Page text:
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Birding Report

The birding scene at Presqu'ile Provincial Park has changed noticeably in the past week, with fewer warblers and shorebirds but more ducks and sparrows.  A few rarities have added spice to the menu.

Most of the ducks are either in the marsh, where hunting is not allowed, or far out in Popham Bay, out of the reach of gunshot.  Most of the dabbling ducks are MALLARDS and GREEN-WINGED TEAL, but there were also two NORTHERN SHOVELERS on September 28.  Among the nine species of diving ducks, the majority, several hundred, are SCAUP.  In the marsh a LESSER SCAUP was among the dabbling ducks.  There have also been both WHITE-WINGED and BLACK SCOTERS, LONG-TAILED DUCKS, COMMON GOLDENEYES, and COMMON and RED-BREASTED MERGANSERS.  For the second consecutive week, a RUFFED GROUSE was found exhibiting odd behaviour, in this case a fatal one, as it flew into the side of a house.  Estimates of the HORNED GREBE numbers in Popham Bay have varied widely, with 150 and 300 being the high numbers.  An adult BALD EAGLE was seen on September 30, and a PEREGRINE FALCON on September 26.

A COMMON GALLINULE was seen on October 1.  There were sightings of AMERICAN GOLDEN-PLOVERS and GREATER YELLOWLEGS (including one in the marsh).  The WHIMBREL that had been on Gull Island for almost a fortnight has not been reported since the opening of the duck hunting season.  However, the HUDSONIAN GODWIT with which it often associated was still present on September 30 and may still be lingering.  Anyone looking for it on Gull Island on the next permitted day (Sunday) should scan the vegetation in the dried up pond in the middle of the island, where it has been feeding.   BAIRD'S SANDPIPERS were still being seen as recently as September 28.  PECTORAL SANDPIPERS reached a high count of 22 birds on September 27.  One of the highlights of the week was a LONG-BILLED DOWITCHER first discovered on September 26 and still present at least four days later.  A WILSON'S SNIPE was seen on October 1.  On three of the past seven days COMMON TERNS were seen, most recently yesterday.

A BLACK-BILLED CUCKOO on September 28 was especially late for that species.  An owl was calling before dawn near the lighthouse that was likely a GREAT HORNED OWL, based on the description/imitation given by those who heard it.   A BARRED OWL was seen in Newcastle woods being harassed by BLUE JAYS.  With NORTHERN SAW-WHET OWLS  being banded north of Presqu'ile yesterday, there are likely a few of them already somewhere in the Park.  An EASTERN WOOD-PEWEE was at the lighthouse on September 29.  PHILADELPHIA VIREOS were found on two different days.  On this 6th anniversary of the only VARIED THRUSH sighting at Presqu'ile, one is reminded that October can produce some rarities, not the least of which was the PROTHONOTARY WARBLER that delighted several birders at Owen Point on September 26, the first ever fall record for that species at Presqu'ile.  Among other warblers this week were several ORANGE-CROWNED WARBLERS, a BLACKBURNIAN WARBLER today (within a few days of being the latest date on record), and a WILSON'S WARBLER on September 26, also rather late.  Sparrows of several species are ubiquitous in the Park this week.  Two PURPLE FINCHES were at a feeder on Monday.  Sporadic flocks of PINE SISKINS have been showing up in various places for the past week.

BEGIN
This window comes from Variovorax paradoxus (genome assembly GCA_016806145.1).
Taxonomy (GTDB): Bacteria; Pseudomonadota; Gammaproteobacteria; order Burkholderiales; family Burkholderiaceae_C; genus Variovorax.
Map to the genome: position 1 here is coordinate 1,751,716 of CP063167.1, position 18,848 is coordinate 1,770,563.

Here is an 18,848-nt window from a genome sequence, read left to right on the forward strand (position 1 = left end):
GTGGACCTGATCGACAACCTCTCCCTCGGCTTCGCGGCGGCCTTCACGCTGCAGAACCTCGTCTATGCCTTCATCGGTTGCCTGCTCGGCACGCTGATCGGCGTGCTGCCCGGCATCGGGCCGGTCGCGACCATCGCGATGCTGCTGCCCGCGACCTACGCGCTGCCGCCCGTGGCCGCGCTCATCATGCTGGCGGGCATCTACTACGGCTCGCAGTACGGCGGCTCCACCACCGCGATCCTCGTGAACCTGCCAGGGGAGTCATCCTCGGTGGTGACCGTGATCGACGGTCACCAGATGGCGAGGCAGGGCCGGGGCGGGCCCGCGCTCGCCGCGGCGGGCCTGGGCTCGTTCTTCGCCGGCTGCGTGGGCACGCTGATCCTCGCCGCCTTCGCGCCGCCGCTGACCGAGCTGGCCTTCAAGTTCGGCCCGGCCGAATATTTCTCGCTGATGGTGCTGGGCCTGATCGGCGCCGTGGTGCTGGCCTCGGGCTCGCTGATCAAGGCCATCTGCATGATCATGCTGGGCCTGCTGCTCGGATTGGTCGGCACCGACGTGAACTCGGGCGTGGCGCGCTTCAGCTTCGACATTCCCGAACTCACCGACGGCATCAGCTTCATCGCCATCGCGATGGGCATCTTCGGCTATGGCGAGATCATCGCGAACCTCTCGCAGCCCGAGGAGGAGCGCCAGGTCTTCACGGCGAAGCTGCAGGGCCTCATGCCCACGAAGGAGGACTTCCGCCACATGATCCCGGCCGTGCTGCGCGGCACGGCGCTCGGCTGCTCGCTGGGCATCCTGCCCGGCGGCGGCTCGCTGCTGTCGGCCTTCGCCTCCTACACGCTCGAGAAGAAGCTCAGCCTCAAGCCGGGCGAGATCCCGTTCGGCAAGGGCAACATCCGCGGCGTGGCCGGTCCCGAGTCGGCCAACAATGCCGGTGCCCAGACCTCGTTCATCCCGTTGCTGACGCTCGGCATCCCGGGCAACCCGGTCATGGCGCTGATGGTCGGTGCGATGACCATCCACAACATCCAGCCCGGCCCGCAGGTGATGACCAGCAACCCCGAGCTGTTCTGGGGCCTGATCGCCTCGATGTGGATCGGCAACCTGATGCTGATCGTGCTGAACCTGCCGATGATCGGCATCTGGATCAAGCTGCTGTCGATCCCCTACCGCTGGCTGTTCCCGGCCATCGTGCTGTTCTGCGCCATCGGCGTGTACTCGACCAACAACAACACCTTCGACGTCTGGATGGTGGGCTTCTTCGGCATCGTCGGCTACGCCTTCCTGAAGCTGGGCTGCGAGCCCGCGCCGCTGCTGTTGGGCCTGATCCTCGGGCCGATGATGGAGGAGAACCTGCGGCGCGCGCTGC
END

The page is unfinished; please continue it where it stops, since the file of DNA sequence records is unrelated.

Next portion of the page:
To reach Presqu'ile Provincial Park, follow the signs from Brighton. Locations within the Park are shown on a map at the back of a tabloid that is available at the Park gate. Visitors to Gull Island not using a boat should be prepared to wade through water that is knee-deep, not taking into account any wave action, in which there is often a swift current and a substrate that is somewhat uneven and slippery. It should also be noted that, because duck hunting is on Mondays, Wednesdays, Fridays, and Saturdays, Gull Island, High Bluff Island, and part of the calf pasture are not available for bird-watching on those days af. Birders are encouraged to record their observations on the bird sightings board provided near the campground office by The Friends of Presqu'ile Park and to fill out a rare bird report for species not listed there.

Questions and comments about bird sightings at Presqu'ile may be directed to: FHELLEINER@TRENTU.CA

Fred Helleiner